Ease of Deployment
Between the three different systems, I ranked the Stone Glacier system at number 2, with the Kifaru GunBearer squeaking by as the easiest. The Stone Glacier sling, with its distinctly different webbing for its quick release, made locating the pull cord quick and unmistakable. When the pull cord is “popped”, you receive positive tactile feedback when it’s free and ready to be shouldered.
The transition from the holster to shoulder was seamless after a half dozen practice runs. As a right-handed shooter, you pop the rifle free using your right hand, while your left hand reaches across your chest to grab the barrel of the rifle. Once your right hand has released the securing mechanism, it transitions to the pistol grip allowing you to shoulder the rifle and quickly acquire your target.
Another area of examination was how easily the rifle stock was released from the cradle in which it is resting. Of the three, the Stone Glacier cradle was the lightest, smallest, and most minimal. Due to the pliability of the Stone Glacier cradle, I was concerned that the stock, stock pack, and sling stud would snag on something during the doffing stage. However, this was unfounded. On every occasion I deployed the rifle using this system, it popped right out, unencumbered.
Unfortunately, the Stone Glacier system was the hardest to holster my rifle while wearing my pack. Due to the design of the release system, I could not find an easy way to holster my rifle while wearing my pack. This downside is of very little significance to me. In most cases, when deploying my rifle from my pack for either a shot on a charging animal or in preparation for making a stalk, reholstering is not a time-sensitive issue. My thought process is that if I am quickly deploying my rifle for whatever reason, I will most likely not be in a rush to resecure my firearm because
A) I shot and killed the animal or
B) the situation did not call for a shot to be fired, and I will need a few minutes to regroup and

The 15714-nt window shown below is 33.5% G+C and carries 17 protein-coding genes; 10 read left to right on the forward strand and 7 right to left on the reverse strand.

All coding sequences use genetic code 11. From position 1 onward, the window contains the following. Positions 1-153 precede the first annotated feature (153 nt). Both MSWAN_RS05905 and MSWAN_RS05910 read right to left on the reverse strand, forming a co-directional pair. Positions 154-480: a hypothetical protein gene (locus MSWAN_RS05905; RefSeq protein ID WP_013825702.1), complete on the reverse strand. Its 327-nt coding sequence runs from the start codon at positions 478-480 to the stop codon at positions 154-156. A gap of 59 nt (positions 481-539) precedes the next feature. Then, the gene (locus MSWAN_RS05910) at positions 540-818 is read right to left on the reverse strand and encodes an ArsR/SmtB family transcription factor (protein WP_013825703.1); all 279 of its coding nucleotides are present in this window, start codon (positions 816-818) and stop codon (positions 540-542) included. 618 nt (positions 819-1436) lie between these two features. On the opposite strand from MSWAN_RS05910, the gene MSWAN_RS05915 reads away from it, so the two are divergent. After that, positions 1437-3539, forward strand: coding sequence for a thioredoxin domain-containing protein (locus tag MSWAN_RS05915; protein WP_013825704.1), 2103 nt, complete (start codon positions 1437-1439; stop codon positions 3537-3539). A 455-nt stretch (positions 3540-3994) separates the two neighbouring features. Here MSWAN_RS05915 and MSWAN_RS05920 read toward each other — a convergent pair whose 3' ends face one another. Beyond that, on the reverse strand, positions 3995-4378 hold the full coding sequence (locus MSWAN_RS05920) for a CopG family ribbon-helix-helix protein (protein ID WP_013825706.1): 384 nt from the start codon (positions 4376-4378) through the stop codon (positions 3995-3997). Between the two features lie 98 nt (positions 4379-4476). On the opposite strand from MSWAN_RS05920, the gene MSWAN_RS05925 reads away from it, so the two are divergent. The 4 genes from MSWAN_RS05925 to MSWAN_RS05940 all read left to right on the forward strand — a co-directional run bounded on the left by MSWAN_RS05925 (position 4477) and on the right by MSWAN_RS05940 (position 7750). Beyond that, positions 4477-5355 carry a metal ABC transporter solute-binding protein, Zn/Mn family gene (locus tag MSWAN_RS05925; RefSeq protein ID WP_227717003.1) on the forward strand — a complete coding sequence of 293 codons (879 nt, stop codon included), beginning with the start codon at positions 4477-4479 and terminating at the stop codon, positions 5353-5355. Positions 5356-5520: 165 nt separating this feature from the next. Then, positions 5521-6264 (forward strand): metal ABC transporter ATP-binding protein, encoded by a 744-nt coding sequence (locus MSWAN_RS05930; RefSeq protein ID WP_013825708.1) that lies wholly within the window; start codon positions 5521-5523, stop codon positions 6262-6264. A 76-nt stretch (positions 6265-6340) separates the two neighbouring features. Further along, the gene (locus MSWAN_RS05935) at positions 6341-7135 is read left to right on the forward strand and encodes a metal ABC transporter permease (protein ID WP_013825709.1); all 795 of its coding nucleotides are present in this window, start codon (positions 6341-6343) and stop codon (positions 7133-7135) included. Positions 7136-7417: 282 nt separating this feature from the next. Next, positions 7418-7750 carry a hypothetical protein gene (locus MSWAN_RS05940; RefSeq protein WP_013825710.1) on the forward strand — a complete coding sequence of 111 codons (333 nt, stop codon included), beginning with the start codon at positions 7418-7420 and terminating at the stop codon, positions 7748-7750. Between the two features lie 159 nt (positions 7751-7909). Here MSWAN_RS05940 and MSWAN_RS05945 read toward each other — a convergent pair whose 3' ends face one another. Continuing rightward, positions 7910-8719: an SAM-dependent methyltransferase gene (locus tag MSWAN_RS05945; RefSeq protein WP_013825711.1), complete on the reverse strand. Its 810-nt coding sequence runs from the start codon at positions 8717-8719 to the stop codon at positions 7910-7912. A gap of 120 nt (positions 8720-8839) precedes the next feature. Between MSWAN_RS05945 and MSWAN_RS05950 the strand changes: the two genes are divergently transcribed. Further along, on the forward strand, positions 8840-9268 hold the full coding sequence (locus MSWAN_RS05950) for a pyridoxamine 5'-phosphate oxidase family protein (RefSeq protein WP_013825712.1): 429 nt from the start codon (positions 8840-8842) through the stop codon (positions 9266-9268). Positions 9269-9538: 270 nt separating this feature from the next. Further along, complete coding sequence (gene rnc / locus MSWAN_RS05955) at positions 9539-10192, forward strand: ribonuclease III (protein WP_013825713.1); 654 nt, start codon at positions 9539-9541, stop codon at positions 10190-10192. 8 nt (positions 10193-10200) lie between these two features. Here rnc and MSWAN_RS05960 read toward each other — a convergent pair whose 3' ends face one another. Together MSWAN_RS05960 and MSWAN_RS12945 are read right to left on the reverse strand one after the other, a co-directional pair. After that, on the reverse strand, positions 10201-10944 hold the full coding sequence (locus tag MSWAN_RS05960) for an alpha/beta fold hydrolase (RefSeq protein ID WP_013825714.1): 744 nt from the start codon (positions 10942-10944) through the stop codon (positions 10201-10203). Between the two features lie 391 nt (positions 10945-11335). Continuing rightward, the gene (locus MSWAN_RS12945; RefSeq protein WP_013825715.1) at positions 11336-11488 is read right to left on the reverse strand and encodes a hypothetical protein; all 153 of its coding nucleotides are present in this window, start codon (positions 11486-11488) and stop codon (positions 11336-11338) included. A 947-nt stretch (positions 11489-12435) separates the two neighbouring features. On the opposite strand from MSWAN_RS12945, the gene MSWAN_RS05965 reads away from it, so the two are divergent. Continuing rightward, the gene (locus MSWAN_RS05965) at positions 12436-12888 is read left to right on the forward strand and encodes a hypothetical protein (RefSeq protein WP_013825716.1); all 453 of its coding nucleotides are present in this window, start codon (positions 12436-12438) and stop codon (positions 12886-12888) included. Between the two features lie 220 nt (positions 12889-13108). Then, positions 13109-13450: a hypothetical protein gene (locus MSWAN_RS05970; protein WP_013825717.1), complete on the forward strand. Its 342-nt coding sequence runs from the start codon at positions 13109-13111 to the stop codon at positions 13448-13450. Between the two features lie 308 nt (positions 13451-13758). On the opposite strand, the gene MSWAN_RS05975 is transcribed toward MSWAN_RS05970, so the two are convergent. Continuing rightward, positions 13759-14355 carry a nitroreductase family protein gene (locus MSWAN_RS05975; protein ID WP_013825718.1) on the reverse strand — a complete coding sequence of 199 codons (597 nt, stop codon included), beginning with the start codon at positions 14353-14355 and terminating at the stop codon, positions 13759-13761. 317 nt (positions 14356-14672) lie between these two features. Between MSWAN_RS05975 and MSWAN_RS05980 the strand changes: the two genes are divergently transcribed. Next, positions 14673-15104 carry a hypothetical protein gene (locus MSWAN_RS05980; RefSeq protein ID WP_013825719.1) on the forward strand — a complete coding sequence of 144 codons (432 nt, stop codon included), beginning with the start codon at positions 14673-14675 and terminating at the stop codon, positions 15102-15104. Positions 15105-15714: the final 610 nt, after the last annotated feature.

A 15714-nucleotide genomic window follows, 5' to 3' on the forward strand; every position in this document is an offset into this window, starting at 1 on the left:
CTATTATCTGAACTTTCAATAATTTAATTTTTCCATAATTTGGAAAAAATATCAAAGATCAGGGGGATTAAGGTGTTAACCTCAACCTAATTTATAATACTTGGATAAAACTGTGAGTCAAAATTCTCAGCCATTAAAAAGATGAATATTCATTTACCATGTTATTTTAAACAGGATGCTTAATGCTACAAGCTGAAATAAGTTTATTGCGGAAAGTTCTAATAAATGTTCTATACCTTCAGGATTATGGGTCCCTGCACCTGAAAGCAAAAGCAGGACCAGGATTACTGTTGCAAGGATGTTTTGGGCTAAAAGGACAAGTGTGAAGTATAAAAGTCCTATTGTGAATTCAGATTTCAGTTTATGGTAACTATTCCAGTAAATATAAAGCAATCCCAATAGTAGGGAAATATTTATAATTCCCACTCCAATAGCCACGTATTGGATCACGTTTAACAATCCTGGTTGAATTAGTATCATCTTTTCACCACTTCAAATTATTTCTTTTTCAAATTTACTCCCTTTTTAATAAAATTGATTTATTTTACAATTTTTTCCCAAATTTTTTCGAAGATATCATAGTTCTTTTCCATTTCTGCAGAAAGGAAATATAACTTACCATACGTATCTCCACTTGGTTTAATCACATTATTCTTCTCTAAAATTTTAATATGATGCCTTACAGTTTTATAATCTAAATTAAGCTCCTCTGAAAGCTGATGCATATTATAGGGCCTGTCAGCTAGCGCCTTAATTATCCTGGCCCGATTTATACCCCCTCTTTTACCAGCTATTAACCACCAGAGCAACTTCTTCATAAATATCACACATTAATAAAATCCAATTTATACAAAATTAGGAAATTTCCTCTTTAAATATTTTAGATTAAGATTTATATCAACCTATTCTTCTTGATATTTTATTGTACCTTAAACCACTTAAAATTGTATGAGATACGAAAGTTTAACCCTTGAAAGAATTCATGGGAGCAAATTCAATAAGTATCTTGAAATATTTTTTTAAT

C) if a clean shot was not presented, yet the animal was not spooked and is still in play, I will continue my pursuit with the rifle in hand.
It’s a valuable feature to be able to easily holster your rifle while wearing your pack. However, of all the attributes I examined, it carried the least amount of weight.
I do feel a small amount of guilt for what I am about to say, being that I am a big fan of Kifaru products. However, the Stone Glacier Quick Release sling was my favorite system of the three tested. The inconspicuous nature of how my rifle melded into my pack, was the shining light. The combination of the Kifaru frame and Stone Glacier sling made carrying a rifle wonderfully easy and comfortable.
Kifaru Gun Bearer
The Gun Bearer (available here) exudes quality and durability from the onset. I used this sling on a five-day black bear hunt on the Southern Kenai Peninsula. This was a boat-based hunt in a mountainous seaside country. Once a bear was spotted, I was dropped off on shore and climbed up 1000’ – 2000’ to get on the bear. The landscape in this area is a steep, mountainous, temperate rainforest. From sea level to 2000’, you are dealt a mixture of alder-choked slopes or coniferous stands of trees interlaced with devils club and moss-laden cliffs. Coastal mountains in Alaska are the definition of a “hell hole.”
Even though this was not a backpack hunt, where you spend a lot of time wearing a pack. This hunt was a great trial of the Gun Bearer’s capability, comfort, and ability to navigate thick brush. Over the five days, I made five stalks up the mountain and several half-day excursions walking beaches at low tide. While packing out my boar, I noticed no change in the comfort or operation of the Gun Bearer. Being that this is a proprietary sling made by Kifaru for Kifaru packs, the expectation is that it would perform well. This expectation was partly correct, but not without a few snafus.
As the only style of sling that orients the gun in front of your body, I was skeptical about carrying the gun in this manner through thick brush. My assumption was that the barrel of the gun would tangle with branches and funnel them into my face. My experience using the gunbearer was the exact opposite. Of the three slings I used, this one shurked the brush the best. Having the gun positioned directly in your field of view makes avoiding brush a breeze. With surgical precision, you can move the barrel of the rifle around any brush in your way and avoid the frustration of being entangled. It took a mile or two of “brush busting” to really get the feel for this style of carrying.
Besides busting brush, I found the Gun Bearer to be a very enjoyable way to carry a rifle. The barrel position was anticipated to be an annoyance. But, it was found to be of benefit and without much hassle. However, I did discover two issues with this style of sling.
The first problem was encountered while climbing steep hills. I’m talking about hills so steep that you need to use all four wheels to ascend the mountain, hands-and-feet type of climbing! When climbing in 4-wheel drive, the barrel of the gun would end up impaling the dirt. Even though my barrel end was taped closed, looking down to see your barrel embedded 6-8 inches into the wet mossy dirt will make you sweat! I buried my barrel a dozen or more times, and the tape was never breached; however, I’d prefer not to take that gamble over and over.